Mother held in infant’s death: I smoked crack before breastfeeding baby
Reporter: Claire Doan
TUCSON (KGUN9-TV) – A mother breastfed her 8-week old infant right after smoking crack and woke up hours later to find her daughter blue and unconscious.
Court documents show that’s what happened before baby Neveah Banks died at the hospital and her mother – 37-year-old Stacy Anne Banks – was arrested on suspicion of second-degree murder.
KGUN9 News obtained a search warrant that detailed what Banks, who said she was a mother of seven children, told detectives on June 13 when they responded to a call about a baby not breathing on the 6600 block of South Downing Avenue.
That’s where Stacy Banks lived with Neveah and at least two other children. Jim Cephus, Neveah’s father who is not married to Banks, told 9 On your Side in an exclusive interview that banks is a good mother.
“I don’t know if she did admit it, but it doesn’t make her a killer. Everybody sleeps with their kids. Bad things happen,” said Cephus said.
However, Banks admitted to doing bad things, according to court documents. She told detectives she smoked crack and breast fed the baby after smoking crack. Hours later, she woke up to find the infant not breathing and thought she rolled over Neveah: “I think she suffocated.” She also stated she had taken two Percocets (painkillers) before going to sleep at 1:30 a.m.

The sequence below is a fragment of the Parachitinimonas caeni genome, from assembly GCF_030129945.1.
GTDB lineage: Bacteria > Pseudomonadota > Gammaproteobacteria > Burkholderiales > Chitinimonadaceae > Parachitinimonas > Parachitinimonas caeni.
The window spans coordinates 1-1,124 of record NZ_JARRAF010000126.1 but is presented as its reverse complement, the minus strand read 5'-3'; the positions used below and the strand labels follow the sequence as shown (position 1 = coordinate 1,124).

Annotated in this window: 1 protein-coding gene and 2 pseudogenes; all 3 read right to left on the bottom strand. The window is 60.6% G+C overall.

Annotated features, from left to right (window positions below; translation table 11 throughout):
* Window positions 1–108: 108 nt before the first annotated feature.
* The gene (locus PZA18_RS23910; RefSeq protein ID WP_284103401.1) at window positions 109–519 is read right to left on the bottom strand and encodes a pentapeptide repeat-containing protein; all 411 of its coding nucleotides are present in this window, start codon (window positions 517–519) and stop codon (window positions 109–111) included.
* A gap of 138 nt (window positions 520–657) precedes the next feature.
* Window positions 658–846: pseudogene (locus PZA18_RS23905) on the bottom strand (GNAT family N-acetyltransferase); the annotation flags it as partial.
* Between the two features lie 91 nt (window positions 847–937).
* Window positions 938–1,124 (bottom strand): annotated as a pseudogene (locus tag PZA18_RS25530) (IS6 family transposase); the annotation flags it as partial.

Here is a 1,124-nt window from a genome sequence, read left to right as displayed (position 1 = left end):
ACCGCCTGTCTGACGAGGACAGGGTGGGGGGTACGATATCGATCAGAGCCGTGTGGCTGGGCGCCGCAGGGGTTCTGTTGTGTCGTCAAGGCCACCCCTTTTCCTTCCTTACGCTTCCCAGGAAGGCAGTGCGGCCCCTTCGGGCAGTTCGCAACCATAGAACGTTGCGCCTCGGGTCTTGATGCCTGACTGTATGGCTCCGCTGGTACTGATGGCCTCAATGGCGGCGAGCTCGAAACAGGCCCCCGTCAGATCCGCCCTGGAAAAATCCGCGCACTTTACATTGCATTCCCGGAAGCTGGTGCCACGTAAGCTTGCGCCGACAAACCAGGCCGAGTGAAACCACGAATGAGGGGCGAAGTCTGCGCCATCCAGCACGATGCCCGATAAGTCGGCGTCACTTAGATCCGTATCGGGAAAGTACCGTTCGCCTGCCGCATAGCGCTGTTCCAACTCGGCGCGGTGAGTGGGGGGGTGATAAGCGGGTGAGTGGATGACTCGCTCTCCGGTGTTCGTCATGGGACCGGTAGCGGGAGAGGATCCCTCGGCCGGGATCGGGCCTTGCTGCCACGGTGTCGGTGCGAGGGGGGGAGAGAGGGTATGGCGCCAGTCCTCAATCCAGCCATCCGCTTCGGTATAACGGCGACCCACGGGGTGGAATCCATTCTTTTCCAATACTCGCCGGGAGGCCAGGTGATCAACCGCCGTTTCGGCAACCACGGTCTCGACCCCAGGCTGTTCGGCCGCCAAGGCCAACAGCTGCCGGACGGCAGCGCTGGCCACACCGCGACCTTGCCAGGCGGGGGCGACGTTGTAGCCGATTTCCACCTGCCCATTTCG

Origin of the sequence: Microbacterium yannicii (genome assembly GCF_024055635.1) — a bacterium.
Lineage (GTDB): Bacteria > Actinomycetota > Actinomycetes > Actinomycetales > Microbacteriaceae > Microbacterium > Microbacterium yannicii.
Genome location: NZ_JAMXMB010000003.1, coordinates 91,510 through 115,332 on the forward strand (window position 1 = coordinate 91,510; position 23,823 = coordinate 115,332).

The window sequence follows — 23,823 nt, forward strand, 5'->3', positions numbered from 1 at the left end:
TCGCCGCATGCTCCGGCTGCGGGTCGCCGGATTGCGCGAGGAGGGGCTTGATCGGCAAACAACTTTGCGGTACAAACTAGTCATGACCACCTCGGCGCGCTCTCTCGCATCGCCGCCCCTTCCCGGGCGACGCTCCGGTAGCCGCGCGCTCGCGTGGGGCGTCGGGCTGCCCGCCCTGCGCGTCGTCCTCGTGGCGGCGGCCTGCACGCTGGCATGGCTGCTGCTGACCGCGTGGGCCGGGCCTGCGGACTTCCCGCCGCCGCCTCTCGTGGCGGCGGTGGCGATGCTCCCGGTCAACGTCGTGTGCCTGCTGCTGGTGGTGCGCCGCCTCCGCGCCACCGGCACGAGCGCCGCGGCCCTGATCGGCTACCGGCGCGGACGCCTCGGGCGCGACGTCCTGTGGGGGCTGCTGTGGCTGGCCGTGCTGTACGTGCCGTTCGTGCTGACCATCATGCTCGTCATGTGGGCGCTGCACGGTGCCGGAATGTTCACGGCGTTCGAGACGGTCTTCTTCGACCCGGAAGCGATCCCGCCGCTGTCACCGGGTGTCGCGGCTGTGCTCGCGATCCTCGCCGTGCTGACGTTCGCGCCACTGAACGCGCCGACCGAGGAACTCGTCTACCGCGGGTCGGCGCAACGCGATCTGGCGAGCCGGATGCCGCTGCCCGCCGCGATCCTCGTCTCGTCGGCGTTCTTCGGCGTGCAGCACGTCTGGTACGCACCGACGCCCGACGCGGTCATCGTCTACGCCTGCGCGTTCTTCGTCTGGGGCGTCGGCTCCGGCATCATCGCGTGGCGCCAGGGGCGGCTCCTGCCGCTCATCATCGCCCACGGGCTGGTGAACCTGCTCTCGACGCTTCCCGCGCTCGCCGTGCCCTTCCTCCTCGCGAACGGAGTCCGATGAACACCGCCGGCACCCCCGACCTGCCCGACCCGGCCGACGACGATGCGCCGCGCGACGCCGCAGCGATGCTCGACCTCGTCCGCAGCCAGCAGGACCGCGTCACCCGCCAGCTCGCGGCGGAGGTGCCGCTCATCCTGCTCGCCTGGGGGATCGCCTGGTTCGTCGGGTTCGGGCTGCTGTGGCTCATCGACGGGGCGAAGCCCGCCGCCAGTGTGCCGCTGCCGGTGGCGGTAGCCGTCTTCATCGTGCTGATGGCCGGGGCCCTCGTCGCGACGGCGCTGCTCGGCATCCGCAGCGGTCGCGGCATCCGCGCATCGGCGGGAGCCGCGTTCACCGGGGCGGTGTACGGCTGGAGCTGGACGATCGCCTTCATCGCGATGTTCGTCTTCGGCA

Court documents also state that Banks slept with Neveah and her 1-year-old son on an air mattress that she had to re-inflate with an air pump before going to bed.
However, this isn’t the first time Banks has gone to jail. In fact, there are multiple court cases detailing Banks long history with addiction that was so bad that one of her children tested positive at birth.
Banks told authorities CPS took away three of her children because of her addiction. CPS placed them in foster care, according to the documents, and Banks’ grandparents adopted the two oldest children in 2000. But she never broke free of her addiction. Deputies found drug paraphernalia at her home and said she showed symptoms of using drugs – “twitching and scratching” when they responded to her home.
Still, Cephus said he stands by her side: “I love her and I forgive her because she isn’t a bad person. She’s a good mom.”
Banks also told detectives she took parenting classes, but “was never given information on sleeping arrangements for babies.”
KGUN9 News called and emailed CPS, but they have not provided any information on this case.
Dr. Gregory Hess, the Chief Pima County Medical Examiner, said an autopsy showed no obvious wounds or bruises on Neveah. The office is still waiting for the results on a number of tests to determine the infant’s cause of death.
Data from Centers for Disease Control and Prevention show that hundreds of babies die every year from accidental suffocation. It is the leading cause of death for babies less than 1 year old.